Banks face tougher capital requirements on swaps, bonds and other securities that they intend to trade, as global regulators tighten market-risk rules for the second time since the financial crisis.
Some of the world’s biggest banks will have to set aside a combined $77 billion in extra capital from 2019 under new trading book rules unveiled by global regulators hoping to prevent another financial crisis.
In the latest sign of how regulators are being more accommodative as policymakers emphasise the need to help economies grow, the Basel Committee of banking supervisors has eased its initial proposal for a hike in capital requirements.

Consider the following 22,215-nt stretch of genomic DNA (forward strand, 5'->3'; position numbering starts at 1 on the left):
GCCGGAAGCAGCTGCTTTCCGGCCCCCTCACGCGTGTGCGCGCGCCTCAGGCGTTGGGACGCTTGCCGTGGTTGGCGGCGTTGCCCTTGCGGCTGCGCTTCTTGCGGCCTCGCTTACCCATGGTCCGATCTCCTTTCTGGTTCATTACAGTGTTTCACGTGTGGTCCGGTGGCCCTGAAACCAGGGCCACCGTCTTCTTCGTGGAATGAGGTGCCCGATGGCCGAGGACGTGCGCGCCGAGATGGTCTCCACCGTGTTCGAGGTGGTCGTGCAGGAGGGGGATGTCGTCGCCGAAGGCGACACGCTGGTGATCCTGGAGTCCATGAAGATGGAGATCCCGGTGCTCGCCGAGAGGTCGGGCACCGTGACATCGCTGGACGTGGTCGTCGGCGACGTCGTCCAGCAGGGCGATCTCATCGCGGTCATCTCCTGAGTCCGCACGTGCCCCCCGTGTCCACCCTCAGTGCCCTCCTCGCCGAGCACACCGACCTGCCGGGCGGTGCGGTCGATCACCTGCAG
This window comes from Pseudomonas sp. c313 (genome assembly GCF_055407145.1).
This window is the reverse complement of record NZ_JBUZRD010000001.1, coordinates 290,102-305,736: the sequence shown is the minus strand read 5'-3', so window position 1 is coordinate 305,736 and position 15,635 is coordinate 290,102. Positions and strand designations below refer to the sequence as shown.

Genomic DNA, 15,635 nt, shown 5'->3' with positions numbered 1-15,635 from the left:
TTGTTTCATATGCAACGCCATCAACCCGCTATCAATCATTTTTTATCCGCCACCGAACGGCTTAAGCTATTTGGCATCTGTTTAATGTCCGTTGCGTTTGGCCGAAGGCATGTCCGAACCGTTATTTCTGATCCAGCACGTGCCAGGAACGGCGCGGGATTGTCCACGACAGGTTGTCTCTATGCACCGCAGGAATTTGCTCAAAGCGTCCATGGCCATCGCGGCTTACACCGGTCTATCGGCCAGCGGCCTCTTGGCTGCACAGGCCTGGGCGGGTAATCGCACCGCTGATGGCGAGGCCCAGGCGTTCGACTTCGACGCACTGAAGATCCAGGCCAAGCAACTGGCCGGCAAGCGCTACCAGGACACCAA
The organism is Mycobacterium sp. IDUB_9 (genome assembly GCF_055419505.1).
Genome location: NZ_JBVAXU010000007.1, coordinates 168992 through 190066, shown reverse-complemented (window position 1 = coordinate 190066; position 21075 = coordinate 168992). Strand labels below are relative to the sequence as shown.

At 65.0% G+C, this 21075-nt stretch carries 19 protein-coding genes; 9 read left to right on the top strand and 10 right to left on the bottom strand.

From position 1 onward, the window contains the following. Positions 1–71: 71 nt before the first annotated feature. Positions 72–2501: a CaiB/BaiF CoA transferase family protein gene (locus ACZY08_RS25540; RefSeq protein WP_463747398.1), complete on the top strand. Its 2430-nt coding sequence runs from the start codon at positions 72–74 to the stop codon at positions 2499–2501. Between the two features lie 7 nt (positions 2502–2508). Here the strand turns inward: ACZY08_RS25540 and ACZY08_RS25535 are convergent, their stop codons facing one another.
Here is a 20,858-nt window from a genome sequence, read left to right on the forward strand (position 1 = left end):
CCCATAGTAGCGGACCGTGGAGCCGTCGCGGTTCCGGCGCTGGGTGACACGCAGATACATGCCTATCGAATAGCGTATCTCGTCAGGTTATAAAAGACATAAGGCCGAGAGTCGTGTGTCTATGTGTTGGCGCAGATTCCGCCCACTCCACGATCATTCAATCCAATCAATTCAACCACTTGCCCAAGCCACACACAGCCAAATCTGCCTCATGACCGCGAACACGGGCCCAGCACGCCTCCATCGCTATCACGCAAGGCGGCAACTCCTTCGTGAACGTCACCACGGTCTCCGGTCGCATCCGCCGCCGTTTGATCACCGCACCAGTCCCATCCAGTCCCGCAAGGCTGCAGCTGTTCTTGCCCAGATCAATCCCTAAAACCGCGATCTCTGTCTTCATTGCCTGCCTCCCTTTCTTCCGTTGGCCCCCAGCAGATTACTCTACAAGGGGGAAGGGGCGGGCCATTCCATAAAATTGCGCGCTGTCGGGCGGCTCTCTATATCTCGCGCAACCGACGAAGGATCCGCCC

Banks had warned that overly burdensome demands would make trading uneconomic, crimp lending and thin already stressed liquidity in markets.
The Basel Committee on Banking Supervision, whose members include the U.S. Federal Reserve and the People’s Bank of China, said updated rules will result in a weighted mean increase of about 40 percent in trading-book capital charges. The revised framework boosts the share of banks’ risk-weighted assets produced by market risk to nearly 10 percent from about 6 percent under existing rules, the Basel group said in statement.